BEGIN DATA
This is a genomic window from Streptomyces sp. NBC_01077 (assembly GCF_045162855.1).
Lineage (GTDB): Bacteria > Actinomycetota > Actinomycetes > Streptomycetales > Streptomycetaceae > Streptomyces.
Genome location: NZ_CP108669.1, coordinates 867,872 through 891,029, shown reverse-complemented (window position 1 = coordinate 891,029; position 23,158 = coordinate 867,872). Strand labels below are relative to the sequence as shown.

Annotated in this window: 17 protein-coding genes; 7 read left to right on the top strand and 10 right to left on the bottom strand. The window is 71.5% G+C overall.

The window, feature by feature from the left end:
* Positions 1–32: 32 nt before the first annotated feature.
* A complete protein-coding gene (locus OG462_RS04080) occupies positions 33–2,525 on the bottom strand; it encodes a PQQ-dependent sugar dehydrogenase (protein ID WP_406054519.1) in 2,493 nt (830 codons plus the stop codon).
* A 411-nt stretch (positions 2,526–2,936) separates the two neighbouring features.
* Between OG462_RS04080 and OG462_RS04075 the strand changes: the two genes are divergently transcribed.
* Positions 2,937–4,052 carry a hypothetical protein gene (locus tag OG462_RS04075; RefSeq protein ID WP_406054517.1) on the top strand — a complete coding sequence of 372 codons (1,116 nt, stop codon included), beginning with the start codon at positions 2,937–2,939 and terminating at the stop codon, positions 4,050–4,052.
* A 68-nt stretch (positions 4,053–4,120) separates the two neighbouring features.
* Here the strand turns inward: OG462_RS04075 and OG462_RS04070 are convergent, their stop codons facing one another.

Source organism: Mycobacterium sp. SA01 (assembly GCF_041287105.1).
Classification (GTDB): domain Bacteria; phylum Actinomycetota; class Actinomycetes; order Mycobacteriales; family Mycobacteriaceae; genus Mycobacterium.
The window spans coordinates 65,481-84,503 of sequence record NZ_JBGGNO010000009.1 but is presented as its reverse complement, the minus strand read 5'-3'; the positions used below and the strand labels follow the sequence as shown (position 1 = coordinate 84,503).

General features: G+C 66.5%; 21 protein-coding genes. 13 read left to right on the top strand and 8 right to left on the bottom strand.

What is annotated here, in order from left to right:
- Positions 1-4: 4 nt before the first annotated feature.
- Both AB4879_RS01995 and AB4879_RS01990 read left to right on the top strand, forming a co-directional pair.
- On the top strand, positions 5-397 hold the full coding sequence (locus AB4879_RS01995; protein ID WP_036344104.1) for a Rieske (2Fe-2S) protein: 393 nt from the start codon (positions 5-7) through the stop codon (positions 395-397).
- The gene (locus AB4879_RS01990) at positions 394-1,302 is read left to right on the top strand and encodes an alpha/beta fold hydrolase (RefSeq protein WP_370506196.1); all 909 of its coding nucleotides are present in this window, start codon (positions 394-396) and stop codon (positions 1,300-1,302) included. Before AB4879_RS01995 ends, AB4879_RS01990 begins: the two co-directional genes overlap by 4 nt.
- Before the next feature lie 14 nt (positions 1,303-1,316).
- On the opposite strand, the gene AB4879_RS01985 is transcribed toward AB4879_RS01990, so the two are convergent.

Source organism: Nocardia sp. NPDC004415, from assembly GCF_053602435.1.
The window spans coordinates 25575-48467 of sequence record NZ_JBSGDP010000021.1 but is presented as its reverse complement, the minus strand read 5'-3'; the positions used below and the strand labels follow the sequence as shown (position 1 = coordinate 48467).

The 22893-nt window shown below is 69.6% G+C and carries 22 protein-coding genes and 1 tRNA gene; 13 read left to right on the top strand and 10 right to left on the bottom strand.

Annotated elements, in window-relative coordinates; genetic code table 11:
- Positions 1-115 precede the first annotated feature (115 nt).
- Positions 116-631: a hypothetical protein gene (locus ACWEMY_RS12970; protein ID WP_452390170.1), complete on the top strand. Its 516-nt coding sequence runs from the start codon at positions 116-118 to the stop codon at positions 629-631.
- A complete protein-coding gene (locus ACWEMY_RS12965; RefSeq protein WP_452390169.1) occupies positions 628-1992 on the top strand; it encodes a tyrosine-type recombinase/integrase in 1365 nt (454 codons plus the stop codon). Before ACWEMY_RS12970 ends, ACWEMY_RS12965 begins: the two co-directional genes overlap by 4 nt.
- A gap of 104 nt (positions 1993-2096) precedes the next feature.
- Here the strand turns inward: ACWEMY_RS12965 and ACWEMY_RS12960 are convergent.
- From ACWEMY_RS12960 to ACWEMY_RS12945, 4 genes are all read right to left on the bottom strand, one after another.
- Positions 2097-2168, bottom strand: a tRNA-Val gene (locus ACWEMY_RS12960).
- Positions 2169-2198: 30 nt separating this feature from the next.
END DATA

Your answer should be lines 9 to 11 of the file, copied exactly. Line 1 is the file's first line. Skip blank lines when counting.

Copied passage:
* Between OG462_RS04080 and OG462_RS04075 the strand changes: the two genes are divergently transcribed.
* Positions 2,937–4,052 carry a hypothetical protein gene (locus tag OG462_RS04075; RefSeq protein ID WP_406054517.1) on the top strand — a complete coding sequence of 372 codons (1,116 nt, stop codon included), beginning with the start codon at positions 2,937–2,939 and terminating at the stop codon, positions 4,050–4,052.
* A 68-nt stretch (positions 4,053–4,120) separates the two neighbouring features.